[clug] ADSL Provider Questions

Daniel McNamara daniel at codefish.net.au
Mon Mar 8 22:34:08 GMT 2004

I really should clarify. I usually work with static links not home ones
and as such don't rely on the NAT function of these routers what so ever.
Even if I was I certainly don't rely on them to protect my machines which
all run their own firewalls in any case.

However generally speaking I've not had a problem with routers. Yes some
have a deserved reputation for having security holes, taking ages to get
fixed and other nasties but there are ones out there that do an excellent
job. Cisco for example makes an extremely nice DSL router (admittedly it's
out of the price range of the average consumer however). Most of the ones
I've worked with have been D-Links which have never been any problem for
me, security updates have always been well released and their mid range
routers work very well as bridges (for example a D-Link DSL 500 running as
a bridge on my 512/128 net link with an assigned /29). The one thing these
black box routers will always out do versus a pc running your os of choice
is noise, size and (yes this is debatable) reliability. With a router
there are little or no moving parts and they tend to be very hard to kill
(at least all the ones I've brought have been).

Just as with anything else routers are fine as long as they are set up
correctly. James makes a good point about changing the default password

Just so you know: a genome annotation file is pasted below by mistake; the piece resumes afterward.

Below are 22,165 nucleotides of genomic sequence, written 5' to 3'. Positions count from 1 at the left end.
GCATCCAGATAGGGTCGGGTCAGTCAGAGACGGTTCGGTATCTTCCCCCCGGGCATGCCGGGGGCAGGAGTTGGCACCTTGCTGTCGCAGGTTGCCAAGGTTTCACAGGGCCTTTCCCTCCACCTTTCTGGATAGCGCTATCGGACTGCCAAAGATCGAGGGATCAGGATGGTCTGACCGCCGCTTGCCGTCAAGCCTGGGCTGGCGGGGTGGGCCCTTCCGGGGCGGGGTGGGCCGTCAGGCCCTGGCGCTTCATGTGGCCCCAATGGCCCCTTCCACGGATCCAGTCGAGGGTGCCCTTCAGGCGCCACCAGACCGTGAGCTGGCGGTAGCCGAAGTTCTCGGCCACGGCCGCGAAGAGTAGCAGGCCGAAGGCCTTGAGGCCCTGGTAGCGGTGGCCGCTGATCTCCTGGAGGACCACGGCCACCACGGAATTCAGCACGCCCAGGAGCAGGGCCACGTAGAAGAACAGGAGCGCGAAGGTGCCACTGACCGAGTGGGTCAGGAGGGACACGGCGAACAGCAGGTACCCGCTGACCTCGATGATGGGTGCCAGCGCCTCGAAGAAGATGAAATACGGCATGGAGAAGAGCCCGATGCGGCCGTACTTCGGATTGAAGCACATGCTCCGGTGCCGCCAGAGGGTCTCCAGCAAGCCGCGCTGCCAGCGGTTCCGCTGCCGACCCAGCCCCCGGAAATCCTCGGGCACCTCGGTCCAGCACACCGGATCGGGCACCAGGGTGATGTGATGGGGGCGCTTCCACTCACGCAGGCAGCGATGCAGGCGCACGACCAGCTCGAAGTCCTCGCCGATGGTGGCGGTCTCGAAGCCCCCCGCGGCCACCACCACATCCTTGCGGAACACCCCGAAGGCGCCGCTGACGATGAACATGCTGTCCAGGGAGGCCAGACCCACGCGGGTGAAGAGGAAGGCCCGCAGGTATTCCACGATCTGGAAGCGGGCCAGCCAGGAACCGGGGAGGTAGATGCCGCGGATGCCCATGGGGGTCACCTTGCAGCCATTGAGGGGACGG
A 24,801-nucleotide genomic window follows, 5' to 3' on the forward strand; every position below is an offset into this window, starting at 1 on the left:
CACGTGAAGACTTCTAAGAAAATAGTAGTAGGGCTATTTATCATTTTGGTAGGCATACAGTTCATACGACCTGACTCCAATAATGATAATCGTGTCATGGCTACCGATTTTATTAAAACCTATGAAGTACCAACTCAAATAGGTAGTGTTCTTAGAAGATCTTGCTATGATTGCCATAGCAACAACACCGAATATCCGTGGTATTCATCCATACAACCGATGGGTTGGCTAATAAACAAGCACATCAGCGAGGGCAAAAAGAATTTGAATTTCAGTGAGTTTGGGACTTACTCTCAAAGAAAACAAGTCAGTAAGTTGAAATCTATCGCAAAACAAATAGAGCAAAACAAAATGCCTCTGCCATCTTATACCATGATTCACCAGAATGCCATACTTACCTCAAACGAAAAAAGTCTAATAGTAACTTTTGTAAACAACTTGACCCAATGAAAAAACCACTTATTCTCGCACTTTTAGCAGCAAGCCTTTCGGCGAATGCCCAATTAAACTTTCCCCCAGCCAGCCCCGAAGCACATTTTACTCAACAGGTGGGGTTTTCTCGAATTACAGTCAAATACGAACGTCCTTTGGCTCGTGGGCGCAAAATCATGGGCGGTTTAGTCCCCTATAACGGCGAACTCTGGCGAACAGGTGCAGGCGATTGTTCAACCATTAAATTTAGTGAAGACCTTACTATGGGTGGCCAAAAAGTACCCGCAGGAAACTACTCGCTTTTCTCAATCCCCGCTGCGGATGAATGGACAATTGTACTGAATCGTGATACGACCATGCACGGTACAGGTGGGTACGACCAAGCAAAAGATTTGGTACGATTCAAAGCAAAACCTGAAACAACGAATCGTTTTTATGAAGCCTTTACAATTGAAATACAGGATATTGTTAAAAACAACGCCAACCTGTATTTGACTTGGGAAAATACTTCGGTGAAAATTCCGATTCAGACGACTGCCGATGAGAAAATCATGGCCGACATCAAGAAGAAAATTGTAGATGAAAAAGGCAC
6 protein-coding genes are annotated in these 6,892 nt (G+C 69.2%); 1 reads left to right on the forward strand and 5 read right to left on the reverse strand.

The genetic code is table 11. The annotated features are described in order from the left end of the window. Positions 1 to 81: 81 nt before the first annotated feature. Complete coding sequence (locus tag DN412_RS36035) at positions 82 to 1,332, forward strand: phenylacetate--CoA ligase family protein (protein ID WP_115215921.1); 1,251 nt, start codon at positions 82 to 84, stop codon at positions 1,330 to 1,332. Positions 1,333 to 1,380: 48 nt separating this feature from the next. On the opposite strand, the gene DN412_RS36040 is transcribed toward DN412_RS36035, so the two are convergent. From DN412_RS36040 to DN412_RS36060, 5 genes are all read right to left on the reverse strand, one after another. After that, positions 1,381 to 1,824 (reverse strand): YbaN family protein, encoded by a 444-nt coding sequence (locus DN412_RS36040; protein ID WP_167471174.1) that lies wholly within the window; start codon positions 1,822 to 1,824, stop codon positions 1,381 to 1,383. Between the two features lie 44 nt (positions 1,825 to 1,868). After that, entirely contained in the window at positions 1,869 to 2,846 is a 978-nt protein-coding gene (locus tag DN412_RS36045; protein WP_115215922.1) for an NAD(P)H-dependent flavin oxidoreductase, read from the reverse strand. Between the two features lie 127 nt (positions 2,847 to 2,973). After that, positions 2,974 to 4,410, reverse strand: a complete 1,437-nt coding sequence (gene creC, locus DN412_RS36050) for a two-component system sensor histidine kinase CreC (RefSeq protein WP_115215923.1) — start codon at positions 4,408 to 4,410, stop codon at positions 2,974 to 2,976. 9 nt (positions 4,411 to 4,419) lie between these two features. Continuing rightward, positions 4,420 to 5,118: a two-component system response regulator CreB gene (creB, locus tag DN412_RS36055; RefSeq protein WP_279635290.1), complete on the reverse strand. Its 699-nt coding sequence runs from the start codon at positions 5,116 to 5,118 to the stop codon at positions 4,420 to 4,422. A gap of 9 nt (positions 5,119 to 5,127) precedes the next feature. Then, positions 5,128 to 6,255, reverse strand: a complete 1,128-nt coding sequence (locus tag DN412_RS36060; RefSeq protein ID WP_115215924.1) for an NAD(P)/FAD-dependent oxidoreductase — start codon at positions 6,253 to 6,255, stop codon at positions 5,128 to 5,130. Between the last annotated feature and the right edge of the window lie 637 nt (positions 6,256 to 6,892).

and any decent router will not expose the administration http/telnet port
to the WAN side by default but it's worth making sure. Oh and any decent
router will have a CLI.

Easiest thing to do is do your research, figure out what meets *your*
needs and set it up. One big advantage with doing this with a pc rather
than a black box router is that you get to learn a lot about networking
and firewalls in the process and learning new things can only ever be a
good thing.



> Jepri wrote:
> <schnipp>
>> As for hardware, I second the suggestions about black box routers.
>> You  plug 'em in, connect to their webpage, type in your
>> username/password  and boom! you're online.  Sure beats stuffing
>> around with iptables (not  that it isn't a great product, bow scrape).
> <schnipp>
> Stand alone routers are very convenient, and I do use one myself. But
> they are no substitute for a good linux firewall. They do NAT, but most
> are still susceptible to address spoofing and various other attacks. The
>  code that they run is proprietary and potentially full of bugs.
> and /please/ change the default password on the router, and also disable
>  WAN port side administration.
> I would reccomend router + ipcop for true peace of mind.
> cheers,
> -james

           Sent from Code Fish Web Mail           
           Code Fish - Fishing for clues          

More information about the linux mailing list